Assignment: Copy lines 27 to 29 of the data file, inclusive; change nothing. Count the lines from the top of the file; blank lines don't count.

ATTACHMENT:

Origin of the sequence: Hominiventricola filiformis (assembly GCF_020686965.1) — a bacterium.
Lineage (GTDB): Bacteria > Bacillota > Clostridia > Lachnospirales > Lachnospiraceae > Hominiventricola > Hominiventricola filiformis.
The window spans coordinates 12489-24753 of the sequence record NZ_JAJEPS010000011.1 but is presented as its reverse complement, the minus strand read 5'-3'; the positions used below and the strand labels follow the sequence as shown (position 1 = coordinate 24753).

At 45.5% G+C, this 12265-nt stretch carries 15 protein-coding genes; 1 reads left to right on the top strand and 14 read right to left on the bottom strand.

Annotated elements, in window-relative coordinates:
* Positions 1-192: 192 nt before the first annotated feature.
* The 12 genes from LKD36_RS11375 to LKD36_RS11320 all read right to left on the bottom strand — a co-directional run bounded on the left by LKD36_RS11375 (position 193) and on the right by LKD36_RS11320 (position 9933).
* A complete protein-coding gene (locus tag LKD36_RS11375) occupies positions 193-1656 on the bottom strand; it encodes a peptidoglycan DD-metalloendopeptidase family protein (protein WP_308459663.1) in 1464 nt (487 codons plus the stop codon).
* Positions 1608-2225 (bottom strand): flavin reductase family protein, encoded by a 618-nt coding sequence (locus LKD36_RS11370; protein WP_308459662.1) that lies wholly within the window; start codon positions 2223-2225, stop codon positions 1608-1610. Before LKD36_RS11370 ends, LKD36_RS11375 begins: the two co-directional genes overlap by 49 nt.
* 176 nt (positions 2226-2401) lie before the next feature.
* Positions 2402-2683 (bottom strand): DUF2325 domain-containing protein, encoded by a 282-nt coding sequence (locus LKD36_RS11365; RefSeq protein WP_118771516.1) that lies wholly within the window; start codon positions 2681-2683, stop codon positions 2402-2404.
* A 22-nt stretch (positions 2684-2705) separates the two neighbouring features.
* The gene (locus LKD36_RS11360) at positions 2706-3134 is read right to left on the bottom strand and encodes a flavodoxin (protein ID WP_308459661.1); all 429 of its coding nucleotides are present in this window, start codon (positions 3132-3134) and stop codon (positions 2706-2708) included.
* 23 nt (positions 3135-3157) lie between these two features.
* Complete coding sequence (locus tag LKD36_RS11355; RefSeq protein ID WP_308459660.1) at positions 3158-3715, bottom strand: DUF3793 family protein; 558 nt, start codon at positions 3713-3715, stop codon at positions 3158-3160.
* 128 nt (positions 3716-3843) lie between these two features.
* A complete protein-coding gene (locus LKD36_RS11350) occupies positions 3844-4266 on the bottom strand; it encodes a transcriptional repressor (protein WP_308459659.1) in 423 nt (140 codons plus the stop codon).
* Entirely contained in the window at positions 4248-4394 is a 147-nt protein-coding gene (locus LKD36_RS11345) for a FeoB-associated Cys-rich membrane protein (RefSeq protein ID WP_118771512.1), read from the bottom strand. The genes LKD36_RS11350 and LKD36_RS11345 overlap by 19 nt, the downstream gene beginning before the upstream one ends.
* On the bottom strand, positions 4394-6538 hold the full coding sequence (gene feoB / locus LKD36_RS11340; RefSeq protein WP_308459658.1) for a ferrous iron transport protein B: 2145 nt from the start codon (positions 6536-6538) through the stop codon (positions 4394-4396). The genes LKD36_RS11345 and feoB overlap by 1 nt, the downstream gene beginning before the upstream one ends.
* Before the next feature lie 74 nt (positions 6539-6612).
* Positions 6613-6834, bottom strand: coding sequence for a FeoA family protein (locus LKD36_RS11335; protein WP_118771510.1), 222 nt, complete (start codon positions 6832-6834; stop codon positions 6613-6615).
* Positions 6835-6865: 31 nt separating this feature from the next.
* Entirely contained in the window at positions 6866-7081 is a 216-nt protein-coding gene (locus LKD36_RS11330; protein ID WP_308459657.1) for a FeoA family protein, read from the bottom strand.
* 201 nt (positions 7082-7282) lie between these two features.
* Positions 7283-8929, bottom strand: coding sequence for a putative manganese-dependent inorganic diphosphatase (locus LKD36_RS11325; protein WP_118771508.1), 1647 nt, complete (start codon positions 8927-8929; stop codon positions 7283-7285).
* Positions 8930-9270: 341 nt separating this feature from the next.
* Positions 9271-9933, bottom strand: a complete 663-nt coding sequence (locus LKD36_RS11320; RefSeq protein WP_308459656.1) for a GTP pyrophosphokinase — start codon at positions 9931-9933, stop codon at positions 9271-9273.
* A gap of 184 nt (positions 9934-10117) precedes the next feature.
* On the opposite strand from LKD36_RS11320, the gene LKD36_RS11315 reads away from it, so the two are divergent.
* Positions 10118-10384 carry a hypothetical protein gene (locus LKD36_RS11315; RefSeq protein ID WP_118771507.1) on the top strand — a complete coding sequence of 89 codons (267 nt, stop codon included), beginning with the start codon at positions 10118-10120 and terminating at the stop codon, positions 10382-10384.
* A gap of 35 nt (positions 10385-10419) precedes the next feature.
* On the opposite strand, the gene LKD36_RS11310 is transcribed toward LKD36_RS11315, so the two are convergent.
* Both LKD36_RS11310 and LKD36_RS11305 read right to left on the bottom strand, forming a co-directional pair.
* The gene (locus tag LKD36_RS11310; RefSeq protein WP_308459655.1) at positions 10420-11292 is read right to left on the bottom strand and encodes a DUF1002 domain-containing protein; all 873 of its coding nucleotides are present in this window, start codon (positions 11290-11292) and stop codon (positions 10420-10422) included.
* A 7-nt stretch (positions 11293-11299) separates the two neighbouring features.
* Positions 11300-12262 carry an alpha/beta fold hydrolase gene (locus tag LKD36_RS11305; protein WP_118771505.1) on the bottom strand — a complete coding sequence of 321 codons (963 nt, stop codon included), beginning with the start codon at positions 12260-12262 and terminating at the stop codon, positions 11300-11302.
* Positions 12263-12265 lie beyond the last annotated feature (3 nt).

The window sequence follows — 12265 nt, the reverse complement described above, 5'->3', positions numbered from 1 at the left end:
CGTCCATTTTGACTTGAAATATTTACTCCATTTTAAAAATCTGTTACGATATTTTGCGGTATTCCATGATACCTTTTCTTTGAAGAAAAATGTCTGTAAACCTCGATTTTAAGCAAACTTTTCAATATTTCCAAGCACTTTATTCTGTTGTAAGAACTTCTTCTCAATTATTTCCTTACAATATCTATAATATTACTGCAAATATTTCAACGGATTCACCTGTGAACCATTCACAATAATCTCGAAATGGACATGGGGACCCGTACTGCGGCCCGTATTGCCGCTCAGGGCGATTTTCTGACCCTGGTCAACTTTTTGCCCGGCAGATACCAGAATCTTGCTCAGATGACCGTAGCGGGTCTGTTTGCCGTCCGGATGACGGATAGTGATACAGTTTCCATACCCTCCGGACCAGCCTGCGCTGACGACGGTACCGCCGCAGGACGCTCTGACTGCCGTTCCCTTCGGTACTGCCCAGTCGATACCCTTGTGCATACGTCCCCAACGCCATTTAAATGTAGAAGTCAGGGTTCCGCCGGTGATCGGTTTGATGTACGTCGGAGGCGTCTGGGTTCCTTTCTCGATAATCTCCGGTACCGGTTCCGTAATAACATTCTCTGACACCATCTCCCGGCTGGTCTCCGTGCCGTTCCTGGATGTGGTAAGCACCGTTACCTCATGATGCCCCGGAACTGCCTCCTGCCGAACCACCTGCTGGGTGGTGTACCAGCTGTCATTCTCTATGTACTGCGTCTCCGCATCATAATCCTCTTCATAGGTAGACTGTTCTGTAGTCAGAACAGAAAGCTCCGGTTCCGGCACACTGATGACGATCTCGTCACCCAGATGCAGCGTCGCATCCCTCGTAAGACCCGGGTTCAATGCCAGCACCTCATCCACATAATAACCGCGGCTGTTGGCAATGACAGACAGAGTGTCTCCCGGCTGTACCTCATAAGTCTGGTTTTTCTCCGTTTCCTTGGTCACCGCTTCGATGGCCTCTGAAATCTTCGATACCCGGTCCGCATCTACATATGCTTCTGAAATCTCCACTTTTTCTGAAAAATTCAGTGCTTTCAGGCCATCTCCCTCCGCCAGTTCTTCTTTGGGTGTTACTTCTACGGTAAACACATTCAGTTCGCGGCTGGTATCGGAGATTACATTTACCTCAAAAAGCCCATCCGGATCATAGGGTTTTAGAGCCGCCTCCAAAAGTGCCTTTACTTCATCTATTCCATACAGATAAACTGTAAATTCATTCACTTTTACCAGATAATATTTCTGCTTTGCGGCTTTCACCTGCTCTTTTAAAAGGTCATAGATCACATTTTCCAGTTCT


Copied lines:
* Positions 9271-9933, bottom strand: a complete 663-nt coding sequence (locus LKD36_RS11320; RefSeq protein WP_308459656.1) for a GTP pyrophosphokinase — start codon at positions 9931-9933, stop codon at positions 9271-9273.
* A gap of 184 nt (positions 9934-10117) precedes the next feature.
* On the opposite strand from LKD36_RS11320, the gene LKD36_RS11315 reads away from it, so the two are divergent.